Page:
Citing concerns over the state's air quality, officials of the California Air Resource Board (CARB) have decided to go ahead with a plan that will prohibit owners of two-stroke motorcycles and ATVs manufactured after January 1, 1997, from registering their vehicles with the state's "Green Sticker" program. The action effectively bans new two-stroke vehicles from use except at closed-course competition facilities, reports the American Motorcyclist Association (AMA).
Off-road motorcycle and ATV enthusiasts, led by representatives of AMA District 36 (covering northern California and northwestern Nevada) and with the support of the AMA and its District 37 (Southern California) organization, tried to negotiate with CARB officials to gain some exemptions within the new regulation. However, those negotiations have failed to achieve any significant results.
The new regulation has raised a great deal of concern within the off-road recreation community because of the ramifications of banning an entire class of vehicles in California, a state that comprises a large portion of the U.S. off-road motorcycle and ATV market. Motorcycles and ATVs manufactured before January 1, 1997, will not be affected by the new regulation, and negotiations with CARB officials will continue in hopes of securing exemptions for observed-trials motorcycles and for competition events, including desert racing.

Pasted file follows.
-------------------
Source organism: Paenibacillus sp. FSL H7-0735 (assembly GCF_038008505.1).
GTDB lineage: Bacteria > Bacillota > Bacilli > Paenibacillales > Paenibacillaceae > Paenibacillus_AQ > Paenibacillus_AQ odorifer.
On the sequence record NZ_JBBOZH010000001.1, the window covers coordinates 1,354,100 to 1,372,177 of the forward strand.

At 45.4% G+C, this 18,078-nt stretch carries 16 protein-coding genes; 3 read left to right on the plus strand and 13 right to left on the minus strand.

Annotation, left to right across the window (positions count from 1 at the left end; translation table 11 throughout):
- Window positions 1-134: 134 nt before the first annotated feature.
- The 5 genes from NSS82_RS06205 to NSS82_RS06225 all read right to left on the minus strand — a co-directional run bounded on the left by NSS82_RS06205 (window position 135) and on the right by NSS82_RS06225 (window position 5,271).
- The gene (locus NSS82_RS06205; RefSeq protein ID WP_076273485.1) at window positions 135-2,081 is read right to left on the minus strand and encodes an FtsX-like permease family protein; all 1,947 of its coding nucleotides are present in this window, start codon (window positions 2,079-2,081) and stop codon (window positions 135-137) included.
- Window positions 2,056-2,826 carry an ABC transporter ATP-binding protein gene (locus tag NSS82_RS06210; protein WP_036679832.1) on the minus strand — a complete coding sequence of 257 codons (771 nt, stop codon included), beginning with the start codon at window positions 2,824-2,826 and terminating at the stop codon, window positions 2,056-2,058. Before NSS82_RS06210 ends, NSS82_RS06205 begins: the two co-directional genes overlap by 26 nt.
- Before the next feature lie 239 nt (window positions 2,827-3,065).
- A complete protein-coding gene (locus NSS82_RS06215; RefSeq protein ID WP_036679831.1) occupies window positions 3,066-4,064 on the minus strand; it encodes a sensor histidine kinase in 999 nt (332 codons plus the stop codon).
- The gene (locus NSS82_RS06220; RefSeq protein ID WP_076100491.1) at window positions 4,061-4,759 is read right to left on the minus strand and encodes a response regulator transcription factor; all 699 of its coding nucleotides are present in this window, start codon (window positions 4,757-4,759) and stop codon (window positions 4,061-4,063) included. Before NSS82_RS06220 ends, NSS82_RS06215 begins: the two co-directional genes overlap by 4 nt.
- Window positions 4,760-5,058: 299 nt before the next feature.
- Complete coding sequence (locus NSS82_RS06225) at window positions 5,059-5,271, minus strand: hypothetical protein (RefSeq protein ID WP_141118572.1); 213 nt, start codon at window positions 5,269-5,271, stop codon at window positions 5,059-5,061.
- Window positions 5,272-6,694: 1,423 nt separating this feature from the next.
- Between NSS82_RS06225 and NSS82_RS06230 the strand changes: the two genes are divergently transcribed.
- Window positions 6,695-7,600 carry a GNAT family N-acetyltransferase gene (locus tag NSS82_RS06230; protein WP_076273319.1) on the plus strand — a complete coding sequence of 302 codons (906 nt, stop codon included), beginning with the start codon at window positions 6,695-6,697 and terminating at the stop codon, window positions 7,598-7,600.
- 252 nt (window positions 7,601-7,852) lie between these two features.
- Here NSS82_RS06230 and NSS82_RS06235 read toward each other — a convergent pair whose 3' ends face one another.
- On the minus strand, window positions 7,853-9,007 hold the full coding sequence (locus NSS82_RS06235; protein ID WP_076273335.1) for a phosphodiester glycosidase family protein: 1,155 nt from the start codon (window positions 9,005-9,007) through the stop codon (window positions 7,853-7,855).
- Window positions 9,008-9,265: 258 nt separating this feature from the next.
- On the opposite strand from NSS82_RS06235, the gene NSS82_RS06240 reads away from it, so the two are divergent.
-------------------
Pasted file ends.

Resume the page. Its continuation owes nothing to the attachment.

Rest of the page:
"We recognize that California has some serious air-quality issues and that CARB has been charged with finding solutions," noted Eric Lundquist, AMA legislative affairs specialist. "But we disagree that this ban is the appropriate way to deal with those problems. We will continue to work with CARB officials to mitigate the impact of this regulation on California off-road enthusiasts."
For more information regarding the new CARB regulation, concerned enthusiasts can contact Dana Bell, AMA western states representative, at (310) 438-6527.